I didn't forget that. You said the Alliance was stable. Half the Alliance had left by the end of the Second War. I don't really count that as "stable". And by the time of the Third War, the Alliance was practically non-existent. Also, if they killed the Orcs, you'd probably just end up with the *other* half of the Alliance leaving. Lordaeron and SW would have left in disagreement. The HE were gone regardless, as was Gilneas. I mean, I doubt Gilneas went 100% isolationist *just* over that one issue, they always prefered keeping to themselves. That was just the straw that broke the camel's back. There was still the matter of the former Alterac territory, among other issues.

03/28/2015 04:37 PMPosted by Zerde
Then think of this all the human and dwarven kingdoms THRIVED during its time of peace. Before the orcs ever came to Azeroth all of humanity had shining cities and productive and well off people. The gnomes being gnomes were innovating with or without the orcs, and considering Azeroth was never a safe place, there would still be a good incentive to continue to make strong walls, research new technologies and generally just try to advance.


And we know it wouldn't have lasted. Again, big picture here. Things may have looked sunny then, but that can change in the blink of an eye. In fact it would have, we know this.

03/28/2015 04:37 PMPosted by Zerde
Lets not forget Nozdurmu sent Rhonin back to change that particular event to stop the Old Gods. So yeah, that particular part of history is the biggest change in time.


He was sent back to *prevent* further changes. The Old Gods opened the rift in order to change the past, Nozdormu made sure those three were sent back to ensure things weren't greatly affected. If he hadn't, the Old Gods would have been released, and the timeline would be !@#$ed over. Which, y'know, it's his job to prevent that sort of stuff. If he was really working for the Old Gods at that time, he would have just let things play out.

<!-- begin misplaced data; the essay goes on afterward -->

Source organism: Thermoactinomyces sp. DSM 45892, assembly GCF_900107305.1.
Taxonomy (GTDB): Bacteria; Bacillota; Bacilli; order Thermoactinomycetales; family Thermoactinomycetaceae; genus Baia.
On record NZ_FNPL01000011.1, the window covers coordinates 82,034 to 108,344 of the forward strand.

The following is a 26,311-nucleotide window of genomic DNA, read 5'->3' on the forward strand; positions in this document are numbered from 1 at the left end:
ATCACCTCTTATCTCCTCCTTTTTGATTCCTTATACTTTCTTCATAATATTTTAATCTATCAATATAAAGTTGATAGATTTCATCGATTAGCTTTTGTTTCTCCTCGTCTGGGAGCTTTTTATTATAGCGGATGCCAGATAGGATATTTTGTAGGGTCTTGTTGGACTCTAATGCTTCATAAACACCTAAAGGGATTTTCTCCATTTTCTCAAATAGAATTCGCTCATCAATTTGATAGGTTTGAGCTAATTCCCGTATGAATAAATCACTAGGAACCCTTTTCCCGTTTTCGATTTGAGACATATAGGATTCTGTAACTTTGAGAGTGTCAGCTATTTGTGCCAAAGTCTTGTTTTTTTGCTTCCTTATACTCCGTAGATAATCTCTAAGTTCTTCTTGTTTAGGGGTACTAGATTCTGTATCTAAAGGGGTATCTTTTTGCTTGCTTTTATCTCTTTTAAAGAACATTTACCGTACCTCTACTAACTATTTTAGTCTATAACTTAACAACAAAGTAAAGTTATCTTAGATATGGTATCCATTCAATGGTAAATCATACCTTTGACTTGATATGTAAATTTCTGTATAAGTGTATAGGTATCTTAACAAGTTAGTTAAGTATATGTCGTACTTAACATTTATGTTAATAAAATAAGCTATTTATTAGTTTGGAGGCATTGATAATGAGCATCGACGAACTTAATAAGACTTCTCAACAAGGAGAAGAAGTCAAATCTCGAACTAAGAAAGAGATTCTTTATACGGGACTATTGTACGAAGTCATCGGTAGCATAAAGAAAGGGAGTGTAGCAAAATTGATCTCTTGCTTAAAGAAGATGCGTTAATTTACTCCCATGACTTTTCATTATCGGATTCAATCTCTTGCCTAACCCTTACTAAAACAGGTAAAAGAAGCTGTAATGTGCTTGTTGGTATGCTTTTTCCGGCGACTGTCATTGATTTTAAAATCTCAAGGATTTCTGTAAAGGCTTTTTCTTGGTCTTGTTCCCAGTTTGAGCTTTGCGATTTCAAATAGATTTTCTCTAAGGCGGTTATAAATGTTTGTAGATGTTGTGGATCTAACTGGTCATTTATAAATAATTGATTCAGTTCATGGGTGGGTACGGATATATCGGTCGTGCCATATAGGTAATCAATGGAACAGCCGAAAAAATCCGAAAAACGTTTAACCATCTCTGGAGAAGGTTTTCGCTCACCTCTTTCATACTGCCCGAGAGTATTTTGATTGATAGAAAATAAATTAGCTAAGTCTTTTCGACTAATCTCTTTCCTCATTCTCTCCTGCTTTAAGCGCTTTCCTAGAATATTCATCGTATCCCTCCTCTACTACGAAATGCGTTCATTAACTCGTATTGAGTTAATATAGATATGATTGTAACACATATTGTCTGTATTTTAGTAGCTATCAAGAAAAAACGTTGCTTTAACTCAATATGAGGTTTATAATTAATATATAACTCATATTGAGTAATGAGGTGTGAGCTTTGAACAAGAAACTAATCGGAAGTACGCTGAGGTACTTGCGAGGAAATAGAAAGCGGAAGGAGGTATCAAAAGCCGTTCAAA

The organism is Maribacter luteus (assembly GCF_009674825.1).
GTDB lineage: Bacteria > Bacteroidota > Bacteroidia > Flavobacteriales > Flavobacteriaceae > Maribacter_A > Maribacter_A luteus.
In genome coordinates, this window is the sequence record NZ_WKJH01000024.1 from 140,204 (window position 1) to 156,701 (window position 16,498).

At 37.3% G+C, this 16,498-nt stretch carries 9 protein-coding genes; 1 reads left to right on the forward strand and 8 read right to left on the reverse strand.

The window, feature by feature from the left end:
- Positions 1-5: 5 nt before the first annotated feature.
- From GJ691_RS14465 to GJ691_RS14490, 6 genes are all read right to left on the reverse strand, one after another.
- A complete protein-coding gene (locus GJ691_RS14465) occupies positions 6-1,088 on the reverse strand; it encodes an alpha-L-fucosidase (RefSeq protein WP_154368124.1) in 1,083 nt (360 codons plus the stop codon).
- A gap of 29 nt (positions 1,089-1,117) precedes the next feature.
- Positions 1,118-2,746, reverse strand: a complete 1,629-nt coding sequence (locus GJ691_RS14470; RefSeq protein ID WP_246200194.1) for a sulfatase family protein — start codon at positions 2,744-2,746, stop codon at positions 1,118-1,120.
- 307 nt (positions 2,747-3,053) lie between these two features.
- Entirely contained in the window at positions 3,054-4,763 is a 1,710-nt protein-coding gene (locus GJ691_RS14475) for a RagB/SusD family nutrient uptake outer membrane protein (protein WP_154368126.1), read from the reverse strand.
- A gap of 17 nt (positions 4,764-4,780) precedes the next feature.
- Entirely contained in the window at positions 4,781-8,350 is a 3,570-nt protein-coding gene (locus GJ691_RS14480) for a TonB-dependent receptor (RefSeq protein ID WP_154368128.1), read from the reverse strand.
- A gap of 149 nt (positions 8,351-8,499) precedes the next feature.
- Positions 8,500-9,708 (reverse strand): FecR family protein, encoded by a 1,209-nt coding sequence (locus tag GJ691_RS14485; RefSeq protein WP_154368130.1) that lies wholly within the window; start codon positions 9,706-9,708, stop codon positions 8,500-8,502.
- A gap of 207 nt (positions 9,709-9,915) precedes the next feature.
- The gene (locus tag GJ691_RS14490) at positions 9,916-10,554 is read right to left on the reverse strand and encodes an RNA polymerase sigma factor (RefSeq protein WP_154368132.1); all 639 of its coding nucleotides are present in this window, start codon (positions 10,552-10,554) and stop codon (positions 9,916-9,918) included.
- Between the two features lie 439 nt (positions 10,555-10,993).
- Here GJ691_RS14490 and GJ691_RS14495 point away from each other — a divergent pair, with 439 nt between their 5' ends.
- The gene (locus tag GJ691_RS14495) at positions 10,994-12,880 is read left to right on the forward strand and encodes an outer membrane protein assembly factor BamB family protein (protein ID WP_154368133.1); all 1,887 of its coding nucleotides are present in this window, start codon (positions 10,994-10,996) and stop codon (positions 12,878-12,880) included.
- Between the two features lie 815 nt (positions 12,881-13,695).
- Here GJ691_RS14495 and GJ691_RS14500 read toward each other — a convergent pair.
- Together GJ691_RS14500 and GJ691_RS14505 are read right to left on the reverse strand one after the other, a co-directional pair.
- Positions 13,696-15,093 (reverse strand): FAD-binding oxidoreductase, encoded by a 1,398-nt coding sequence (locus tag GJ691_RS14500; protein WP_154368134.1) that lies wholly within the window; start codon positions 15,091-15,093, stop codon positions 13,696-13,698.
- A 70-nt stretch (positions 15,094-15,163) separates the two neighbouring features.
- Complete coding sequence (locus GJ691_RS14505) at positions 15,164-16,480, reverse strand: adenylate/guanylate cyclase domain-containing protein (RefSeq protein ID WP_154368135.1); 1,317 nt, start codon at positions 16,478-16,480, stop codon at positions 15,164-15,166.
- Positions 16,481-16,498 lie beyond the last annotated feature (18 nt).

03/29/2015 04:23 AMPosted by Sunfeeder
Did they say the Bronze were wrong? Because they were the ones that said that the Alliance wouldn't have formed if it wasn't for the Horde, and that the kingdoms would have devoured each other. Considering their whole thing is knowing alternate timelines, I'd go with their opinions.


They said the council was wrong for hiding the war. If the council didnt hide the Legion, then the Horde wouldnt have needed to "warn" the Alliance of the impending Legion invasion.

03/29/2015 04:23 AMPosted by Sunfeeder
He was sent back to *prevent* further changes. The Old Gods opened the rift in order to change the past, Nozdormu made sure those three were sent back to ensure things weren't greatly affected. If he hadn't, the Old Gods would have been released, and the timeline would be !@#$ed over. Which, y'know, it's his job to prevent that sort of stuff. If he was really working for the Old Gods at that time, he would have just let things play out.


Who is to say Nozdormu isnt playing into the old gods hands? Bottomline, the timeline was changed. Nozdurmu failed in his charge one way or the other. His actions in the Cataclysm simply further the fact that maybe the "current" timeline isnt exactly the best time/the one that is needed to ensure Azeroth and the universe survives.

And we know it wouldn't have lasted. Again, big picture here. Things may have looked sunny then, but that can change in the blink of an eye. In fact it would have, we know this.


Things can change, however that isnt what we are arguing about here. We are arguing that the Alliance races needed the big bad Horde to try and make some sort of technological/improve their society. The time period before the Horde arrives proves that the Horde isnt needed as a catalyst. And if we really needed a big bad to scare the people into working together the Council of Tirisfal merely needed to tell everyone that the Legion was out their trying to find a way to wipe them out.
Running through Thousand Needles just last night on my umpteenth alt, I'm reminded of that brief questline where you're sent to get oil from the tribe of centaurs living up in the cliffs being a commentary on real-world history: America's history of exploiting, evicting, etc. the Native Americans throughout the 18th and 19th centuries. Granted, it was a bit ham-fisted in playing up your faction's questgiver as a greedy capitalist, but it never actually outright had anyone in-game saying "wait, this is actually kinda messed up", either.